Lecture & Discussion Series:
Appropriation in the Arts: Centering Authenticity
September 17, 2023; November 5, 2023; & January 21, 2024
This is a series of exploratory panel discussions on key topics surrounding authentic representation in contrast to appropriation of Indigenous art. Discussions will explore issues pertaining to the legal and ethical aspects of art production and collecting; the use of cultural symbols in Native and non-Native fine art; food sovereignty and the use of traditional food and crops in the hospitality industry. Topic experts from the Museum of Northern Arizona (MNA), Arizona State University, and Northern Arizona University, indigenous experts, artists and gallery owners will discuss the blurred lines between art appreciation and appropriation to deepen the audience’s understanding of these issues. This series will be presented in partnership with the Museum of Northern Arizona and hosted at the Museum of Northern Arizona and Sedona Arts Center. Sponsored by AZ Humanities Council.
Creative aging is “the practice of engaging older adults in participatory, professionally run arts programs with a focus on social engagement and skills mastery,” according to the non-profit organization Lifetime Arts, making it clear “it is not about making macaroni necklaces.” We are developing a roster of teaching artists who will teach Creative Aging techniques and then partner with or support them to go out in the community and run arts workshops for people ages 55+.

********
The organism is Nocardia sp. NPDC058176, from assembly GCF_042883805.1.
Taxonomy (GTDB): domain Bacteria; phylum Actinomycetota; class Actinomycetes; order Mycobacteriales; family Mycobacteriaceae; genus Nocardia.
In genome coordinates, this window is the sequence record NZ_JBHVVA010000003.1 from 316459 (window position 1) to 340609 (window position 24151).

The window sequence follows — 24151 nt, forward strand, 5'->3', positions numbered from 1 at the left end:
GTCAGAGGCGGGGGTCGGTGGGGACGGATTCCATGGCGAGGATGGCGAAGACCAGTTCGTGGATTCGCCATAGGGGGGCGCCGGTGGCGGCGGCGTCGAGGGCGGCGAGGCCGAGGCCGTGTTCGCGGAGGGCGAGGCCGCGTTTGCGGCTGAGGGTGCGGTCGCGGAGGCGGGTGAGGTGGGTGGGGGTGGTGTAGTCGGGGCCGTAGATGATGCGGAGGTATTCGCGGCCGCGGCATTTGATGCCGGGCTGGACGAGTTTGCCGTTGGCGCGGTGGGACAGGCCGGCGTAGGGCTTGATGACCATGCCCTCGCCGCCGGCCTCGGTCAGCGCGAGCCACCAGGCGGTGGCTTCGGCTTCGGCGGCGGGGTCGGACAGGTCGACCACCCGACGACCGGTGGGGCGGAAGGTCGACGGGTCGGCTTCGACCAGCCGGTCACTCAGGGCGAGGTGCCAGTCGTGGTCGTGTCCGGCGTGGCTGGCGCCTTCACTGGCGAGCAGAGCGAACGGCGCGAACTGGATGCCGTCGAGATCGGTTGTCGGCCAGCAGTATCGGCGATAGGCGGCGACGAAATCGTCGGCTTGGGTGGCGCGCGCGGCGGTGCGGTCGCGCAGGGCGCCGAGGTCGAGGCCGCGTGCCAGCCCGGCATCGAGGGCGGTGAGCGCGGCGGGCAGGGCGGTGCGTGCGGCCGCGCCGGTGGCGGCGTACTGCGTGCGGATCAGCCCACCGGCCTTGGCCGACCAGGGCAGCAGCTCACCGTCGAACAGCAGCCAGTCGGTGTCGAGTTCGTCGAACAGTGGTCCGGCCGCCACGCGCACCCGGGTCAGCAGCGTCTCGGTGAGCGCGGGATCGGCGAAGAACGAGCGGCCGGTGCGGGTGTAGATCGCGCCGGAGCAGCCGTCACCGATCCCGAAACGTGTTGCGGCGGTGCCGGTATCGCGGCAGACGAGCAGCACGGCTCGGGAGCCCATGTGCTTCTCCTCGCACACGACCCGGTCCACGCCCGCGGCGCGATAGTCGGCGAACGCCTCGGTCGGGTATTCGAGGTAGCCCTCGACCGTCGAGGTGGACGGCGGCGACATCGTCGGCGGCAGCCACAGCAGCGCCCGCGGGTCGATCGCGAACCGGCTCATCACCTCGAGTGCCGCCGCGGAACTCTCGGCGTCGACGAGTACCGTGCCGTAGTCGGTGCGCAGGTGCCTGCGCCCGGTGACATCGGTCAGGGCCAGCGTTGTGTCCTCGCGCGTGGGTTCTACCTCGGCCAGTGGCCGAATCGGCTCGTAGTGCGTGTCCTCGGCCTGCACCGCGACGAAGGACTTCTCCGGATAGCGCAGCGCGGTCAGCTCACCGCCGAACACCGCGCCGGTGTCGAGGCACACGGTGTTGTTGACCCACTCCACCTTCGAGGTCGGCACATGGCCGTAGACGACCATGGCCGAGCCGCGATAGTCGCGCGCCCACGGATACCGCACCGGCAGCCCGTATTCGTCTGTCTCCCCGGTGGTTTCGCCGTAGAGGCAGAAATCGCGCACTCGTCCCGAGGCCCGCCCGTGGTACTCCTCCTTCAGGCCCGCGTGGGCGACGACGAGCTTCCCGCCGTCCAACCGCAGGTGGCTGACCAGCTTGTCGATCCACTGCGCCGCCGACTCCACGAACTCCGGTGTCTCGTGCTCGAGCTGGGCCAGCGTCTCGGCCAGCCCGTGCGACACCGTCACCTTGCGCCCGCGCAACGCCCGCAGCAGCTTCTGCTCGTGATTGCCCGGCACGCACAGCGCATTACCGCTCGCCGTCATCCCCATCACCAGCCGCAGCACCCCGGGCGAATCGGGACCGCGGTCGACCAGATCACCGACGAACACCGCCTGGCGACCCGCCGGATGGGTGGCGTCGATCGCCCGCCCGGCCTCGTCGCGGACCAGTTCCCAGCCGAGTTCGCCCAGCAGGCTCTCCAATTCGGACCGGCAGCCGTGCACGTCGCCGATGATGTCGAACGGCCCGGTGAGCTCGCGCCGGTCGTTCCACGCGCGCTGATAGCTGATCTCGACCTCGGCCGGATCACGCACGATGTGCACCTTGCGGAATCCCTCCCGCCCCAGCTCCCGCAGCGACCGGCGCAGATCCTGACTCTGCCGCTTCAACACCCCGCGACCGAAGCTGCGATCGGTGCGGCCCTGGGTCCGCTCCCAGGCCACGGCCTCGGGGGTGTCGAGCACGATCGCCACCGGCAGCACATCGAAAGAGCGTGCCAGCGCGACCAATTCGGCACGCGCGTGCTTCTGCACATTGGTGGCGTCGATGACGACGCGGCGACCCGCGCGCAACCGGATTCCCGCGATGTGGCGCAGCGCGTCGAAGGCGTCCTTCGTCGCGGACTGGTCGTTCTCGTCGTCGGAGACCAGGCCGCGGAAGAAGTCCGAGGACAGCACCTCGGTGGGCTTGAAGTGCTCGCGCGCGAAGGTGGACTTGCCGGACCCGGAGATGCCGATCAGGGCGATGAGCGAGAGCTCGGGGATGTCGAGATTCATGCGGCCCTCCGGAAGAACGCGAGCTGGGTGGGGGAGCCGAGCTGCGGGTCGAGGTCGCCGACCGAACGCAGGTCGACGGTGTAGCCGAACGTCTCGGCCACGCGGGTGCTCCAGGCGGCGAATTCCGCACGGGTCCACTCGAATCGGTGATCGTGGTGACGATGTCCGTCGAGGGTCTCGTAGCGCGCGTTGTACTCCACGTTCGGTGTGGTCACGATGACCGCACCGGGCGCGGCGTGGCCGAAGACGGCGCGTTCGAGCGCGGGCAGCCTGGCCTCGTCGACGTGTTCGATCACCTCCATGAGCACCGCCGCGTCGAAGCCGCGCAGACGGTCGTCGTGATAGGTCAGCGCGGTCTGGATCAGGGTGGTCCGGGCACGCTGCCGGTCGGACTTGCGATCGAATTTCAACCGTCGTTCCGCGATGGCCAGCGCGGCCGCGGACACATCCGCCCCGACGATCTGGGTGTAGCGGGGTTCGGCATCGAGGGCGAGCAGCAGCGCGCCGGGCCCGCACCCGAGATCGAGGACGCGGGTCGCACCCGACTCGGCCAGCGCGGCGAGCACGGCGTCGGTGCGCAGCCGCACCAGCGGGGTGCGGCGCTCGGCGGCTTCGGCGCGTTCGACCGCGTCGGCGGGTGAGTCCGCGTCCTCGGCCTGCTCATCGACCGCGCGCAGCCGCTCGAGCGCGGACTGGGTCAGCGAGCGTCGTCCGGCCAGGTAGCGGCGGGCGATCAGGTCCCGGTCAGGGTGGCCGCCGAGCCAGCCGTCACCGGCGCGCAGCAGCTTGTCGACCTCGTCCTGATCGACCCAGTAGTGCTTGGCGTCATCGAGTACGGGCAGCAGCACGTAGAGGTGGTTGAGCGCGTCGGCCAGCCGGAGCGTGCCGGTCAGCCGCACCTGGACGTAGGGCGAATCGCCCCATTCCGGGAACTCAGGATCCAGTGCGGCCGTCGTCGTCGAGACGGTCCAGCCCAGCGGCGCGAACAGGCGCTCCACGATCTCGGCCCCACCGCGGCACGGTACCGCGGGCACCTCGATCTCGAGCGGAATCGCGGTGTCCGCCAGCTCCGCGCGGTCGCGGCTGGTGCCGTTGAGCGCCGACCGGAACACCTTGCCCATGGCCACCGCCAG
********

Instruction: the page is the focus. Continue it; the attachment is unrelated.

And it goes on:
Arts & Economic Prosperity 6 (AEP 6)
AEP 6 is a program run by Americans for the Arts – one of our national service organizations. We have led this study on behalf of the City of Sedona which measures the economic impact of the nonprofit arts and culture sector here. Through surveying and data gathering, we will have a comprehensive measure of our entire sector’s impact sometime in late 2023. Surveys were collected throughout the past year. This is actually the 6th study that AFTA has conducted – so this is a longitudinal study. They typically run the study every five years but delayed it due to the pandemic.
Based on the successful Gallery 37 program in Chicago – this program employs up to 10 high school students during the summer to work with a Master Artist to create a work of public art. In partnership with Yavapai College, the program will also teach the students resume building, presentation development and public speaking skills – in addition to basic art instruction and the specifics on designing, creating and installing a mural. Students receive a stipend and three college credits from Yavapai College.